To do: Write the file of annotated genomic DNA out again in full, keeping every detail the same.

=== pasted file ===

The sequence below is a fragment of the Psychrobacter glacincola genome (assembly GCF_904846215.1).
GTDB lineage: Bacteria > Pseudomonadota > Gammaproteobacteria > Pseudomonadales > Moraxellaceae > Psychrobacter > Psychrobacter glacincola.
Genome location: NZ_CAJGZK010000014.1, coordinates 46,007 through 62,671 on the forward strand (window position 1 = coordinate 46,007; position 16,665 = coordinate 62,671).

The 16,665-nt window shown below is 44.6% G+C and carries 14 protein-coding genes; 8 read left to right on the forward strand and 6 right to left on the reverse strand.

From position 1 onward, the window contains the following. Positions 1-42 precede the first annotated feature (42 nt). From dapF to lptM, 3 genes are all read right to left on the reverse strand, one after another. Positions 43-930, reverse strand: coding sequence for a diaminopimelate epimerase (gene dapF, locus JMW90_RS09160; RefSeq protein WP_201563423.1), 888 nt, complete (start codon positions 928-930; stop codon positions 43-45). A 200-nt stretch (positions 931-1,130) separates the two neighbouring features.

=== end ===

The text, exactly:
The sequence below is a fragment of the Psychrobacter glacincola genome (assembly GCF_904846215.1).
GTDB lineage: Bacteria > Pseudomonadota > Gammaproteobacteria > Pseudomonadales > Moraxellaceae > Psychrobacter > Psychrobacter glacincola.
Genome location: NZ_CAJGZK010000014.1, coordinates 46,007 through 62,671 on the forward strand (window position 1 = coordinate 46,007; position 16,665 = coordinate 62,671).

The 16,665-nt window shown below is 44.6% G+C and carries 14 protein-coding genes; 8 read left to right on the forward strand and 6 right to left on the reverse strand.

From position 1 onward, the window contains the following. Positions 1-42 precede the first annotated feature (42 nt). From dapF to lptM, 3 genes are all read right to left on the reverse strand, one after another. Positions 43-930, reverse strand: coding sequence for a diaminopimelate epimerase (gene dapF, locus JMW90_RS09160; RefSeq protein WP_201563423.1), 888 nt, complete (start codon positions 928-930; stop codon positions 43-45). A 200-nt stretch (positions 931-1,130) separates the two neighbouring features.